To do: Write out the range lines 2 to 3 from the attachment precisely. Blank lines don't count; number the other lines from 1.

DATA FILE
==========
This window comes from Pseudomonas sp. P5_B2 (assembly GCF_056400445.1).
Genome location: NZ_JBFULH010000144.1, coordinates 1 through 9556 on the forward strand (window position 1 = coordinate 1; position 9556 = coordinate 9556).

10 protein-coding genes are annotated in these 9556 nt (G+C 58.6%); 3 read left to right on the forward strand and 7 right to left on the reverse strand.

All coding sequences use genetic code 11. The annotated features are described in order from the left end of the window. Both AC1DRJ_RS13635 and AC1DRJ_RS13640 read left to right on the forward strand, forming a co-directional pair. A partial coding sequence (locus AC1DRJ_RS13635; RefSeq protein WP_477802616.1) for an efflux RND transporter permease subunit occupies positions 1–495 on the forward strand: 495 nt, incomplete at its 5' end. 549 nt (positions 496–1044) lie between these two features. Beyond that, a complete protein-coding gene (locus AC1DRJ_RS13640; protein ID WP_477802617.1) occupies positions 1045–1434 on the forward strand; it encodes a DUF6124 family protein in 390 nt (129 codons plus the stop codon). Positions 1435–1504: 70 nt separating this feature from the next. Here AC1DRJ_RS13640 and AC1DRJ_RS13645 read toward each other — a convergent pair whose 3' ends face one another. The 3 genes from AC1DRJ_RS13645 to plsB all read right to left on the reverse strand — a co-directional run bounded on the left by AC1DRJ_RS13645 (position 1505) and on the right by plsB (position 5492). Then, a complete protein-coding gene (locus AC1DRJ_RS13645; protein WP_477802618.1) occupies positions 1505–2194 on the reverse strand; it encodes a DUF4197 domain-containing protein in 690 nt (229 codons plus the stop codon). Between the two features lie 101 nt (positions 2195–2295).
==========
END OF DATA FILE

Genome location: NZ_JBFULH010000144.1, coordinates 1 through 9556 on the forward strand (window position 1 = coordinate 1; position 9556 = coordinate 9556).

10 protein-coding genes are annotated in these 9556 nt (G+C 58.6%); 3 read left to right on the forward strand and 7 right to left on the reverse strand.